Rooted in Intel's Penryn technology, the future processors will share the same underpinnings as the Santa Rosa-based chip designs found in today's MacBook Pro systems but will shrink the manufacturing size from 65 nanometers (nm) down to 45, simultaneously cooling the processors and clearing room for both a ramp-up of clock speeds as well as more on-chip features.
In speaking to developers at its IDF forum this week, Intel chief executive Paul Otellini said the initial line of Penryn processors will provide up to a 20 percent performance increase over the 65nm models they will replace. The new chips will also use halogen-free packaging, he added, yielding chips that will not only be more energy efficient but also better for the environment.
Previous reports have indicated that Intel plans to launch the first five Penryn-based mobile Core 2 Duo processors in January, and thanks to the increasingly reliable DigiTimes, there are now part numbers and pricing to go along with those chips. The cost of the new chips, when viewed alongside their corresponding clock frequencies, offers a near fail-safe method for determining which variants Apple will inevitably adopt for its professional notebook refresh.
The chips scheduled to launch in January will have the model names X9000 for the 2.8GHz CPU, T9500 for the 2.6GHz, T9300 for the 2.5GHz, T8300 for the 2.4GHz and T8100 for the 2.1GHz. They'll be priced at $851, $530, $316, $241 and $209 in 1000-unit tray quantities, respectively. All five of the chips will continue to make use of an 800MHz front-side bus like those in the current iteration of Apple's MacBook Pro line.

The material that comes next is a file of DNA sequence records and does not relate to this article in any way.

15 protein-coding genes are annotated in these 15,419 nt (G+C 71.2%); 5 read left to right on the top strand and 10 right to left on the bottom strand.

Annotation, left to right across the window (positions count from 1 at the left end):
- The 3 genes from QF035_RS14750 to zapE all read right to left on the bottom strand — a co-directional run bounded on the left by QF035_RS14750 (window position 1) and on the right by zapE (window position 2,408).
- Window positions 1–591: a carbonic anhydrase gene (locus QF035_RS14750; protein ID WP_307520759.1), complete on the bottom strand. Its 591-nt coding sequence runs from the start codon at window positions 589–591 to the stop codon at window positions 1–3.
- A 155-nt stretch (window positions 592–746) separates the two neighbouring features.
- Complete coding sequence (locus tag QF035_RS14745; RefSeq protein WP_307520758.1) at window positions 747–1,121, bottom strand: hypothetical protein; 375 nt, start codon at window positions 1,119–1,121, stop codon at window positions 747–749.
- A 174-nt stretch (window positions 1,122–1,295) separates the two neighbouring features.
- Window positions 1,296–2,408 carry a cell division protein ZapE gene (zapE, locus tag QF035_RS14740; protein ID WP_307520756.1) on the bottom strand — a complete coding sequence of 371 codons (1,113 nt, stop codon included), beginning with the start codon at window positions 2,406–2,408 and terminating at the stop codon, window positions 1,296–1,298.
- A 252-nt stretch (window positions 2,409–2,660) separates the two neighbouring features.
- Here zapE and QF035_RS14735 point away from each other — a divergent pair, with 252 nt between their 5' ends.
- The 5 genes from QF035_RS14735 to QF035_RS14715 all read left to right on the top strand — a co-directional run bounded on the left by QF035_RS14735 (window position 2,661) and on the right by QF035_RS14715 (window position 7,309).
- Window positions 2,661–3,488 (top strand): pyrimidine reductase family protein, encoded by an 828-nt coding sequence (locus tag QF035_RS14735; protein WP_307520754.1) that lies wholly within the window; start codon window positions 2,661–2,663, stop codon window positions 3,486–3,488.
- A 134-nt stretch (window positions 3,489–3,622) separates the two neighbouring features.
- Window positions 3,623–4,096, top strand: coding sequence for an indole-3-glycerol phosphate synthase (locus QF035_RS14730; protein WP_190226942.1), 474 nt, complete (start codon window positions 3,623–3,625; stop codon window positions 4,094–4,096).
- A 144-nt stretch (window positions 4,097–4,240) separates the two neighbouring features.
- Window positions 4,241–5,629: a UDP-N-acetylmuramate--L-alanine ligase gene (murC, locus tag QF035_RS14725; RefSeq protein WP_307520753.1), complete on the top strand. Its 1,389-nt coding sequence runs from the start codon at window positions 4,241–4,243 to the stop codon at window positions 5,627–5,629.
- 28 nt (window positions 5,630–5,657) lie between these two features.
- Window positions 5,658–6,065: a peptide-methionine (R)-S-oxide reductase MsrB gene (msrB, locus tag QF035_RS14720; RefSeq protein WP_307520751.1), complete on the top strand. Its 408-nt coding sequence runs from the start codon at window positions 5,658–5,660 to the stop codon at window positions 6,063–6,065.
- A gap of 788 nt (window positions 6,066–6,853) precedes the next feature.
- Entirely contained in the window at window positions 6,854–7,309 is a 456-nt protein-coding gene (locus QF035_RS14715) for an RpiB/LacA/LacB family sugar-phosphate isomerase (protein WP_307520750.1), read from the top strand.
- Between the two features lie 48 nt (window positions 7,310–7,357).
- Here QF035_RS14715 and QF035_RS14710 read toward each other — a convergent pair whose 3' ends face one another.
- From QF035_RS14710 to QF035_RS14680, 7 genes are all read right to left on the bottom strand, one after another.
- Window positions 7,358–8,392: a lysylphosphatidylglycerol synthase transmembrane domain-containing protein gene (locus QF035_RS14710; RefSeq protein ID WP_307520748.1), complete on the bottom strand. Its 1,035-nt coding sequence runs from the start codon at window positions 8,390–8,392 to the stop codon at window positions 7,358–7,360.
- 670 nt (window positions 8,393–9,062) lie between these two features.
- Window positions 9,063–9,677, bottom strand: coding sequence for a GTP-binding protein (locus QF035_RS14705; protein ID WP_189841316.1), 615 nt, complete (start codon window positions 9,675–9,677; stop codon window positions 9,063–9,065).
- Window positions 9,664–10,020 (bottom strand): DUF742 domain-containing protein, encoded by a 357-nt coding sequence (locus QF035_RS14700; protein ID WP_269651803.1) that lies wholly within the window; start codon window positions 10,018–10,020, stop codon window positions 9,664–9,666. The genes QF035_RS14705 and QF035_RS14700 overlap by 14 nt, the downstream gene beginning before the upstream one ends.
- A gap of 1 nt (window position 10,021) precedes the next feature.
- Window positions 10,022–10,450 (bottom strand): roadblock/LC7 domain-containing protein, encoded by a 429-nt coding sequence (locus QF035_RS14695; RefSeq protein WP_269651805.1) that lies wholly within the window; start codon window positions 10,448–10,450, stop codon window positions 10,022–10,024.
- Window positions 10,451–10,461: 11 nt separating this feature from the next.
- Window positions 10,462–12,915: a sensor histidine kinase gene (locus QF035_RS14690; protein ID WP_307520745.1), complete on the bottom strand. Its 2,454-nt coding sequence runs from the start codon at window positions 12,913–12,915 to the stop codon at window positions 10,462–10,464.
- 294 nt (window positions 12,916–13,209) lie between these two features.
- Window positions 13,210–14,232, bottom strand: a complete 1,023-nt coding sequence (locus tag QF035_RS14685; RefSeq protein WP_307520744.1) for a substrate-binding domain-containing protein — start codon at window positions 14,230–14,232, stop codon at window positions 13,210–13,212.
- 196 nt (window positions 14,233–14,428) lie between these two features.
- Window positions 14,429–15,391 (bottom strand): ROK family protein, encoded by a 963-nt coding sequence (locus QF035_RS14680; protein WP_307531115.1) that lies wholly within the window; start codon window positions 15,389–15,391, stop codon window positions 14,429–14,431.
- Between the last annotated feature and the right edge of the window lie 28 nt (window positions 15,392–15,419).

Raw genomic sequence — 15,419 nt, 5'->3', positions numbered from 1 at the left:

Of the five chips, the X9000 2.8GHz model is considered a mobile Core 2 Extreme processor, and it's unclear if Apple has any plans for that variant in a notebook system. In its brief history of using Intel processors, the Cupertino-based company has shied away from using the pricier, more power-hungry Extremes in its streamlined portable systems.
MacBook Pro-bound Intel Core 2 Duo Mobile Penryn specs and prices
On the other hand, the upcoming T9500 2.6GHz and T9300 2.5GHz Penryn chips are slated to arrive at exactly the same price points ($530 and $316) as the T7700 2.4GHz and T7500 2.2GHz Merom-based processors currently situated in the Mac maker's Santa Rosa-based MacBook Pro line, almost assuring their adoption in next year's models. The 2.6GHz and 2.5GHz chips will also sport 6MB of L2 Cache, differentiating them the 2.4GHz and 2.1GHz models, which contain only 3MB of L2 Cache.
Expectations for the next refresh to Apple's consumer-oriented 13-inch MacBook notebooks are less certain, however. Since the MacBook did not make the jump to Intel's Santa Rosa platform earlier this year, Apple effectively holds two options for progressing the portable line -- it could introduce a more cost-effective 65nm Merom-based line in the coming months or alternatively make the leap to the fresher 45nm Penryn-based chips early next year.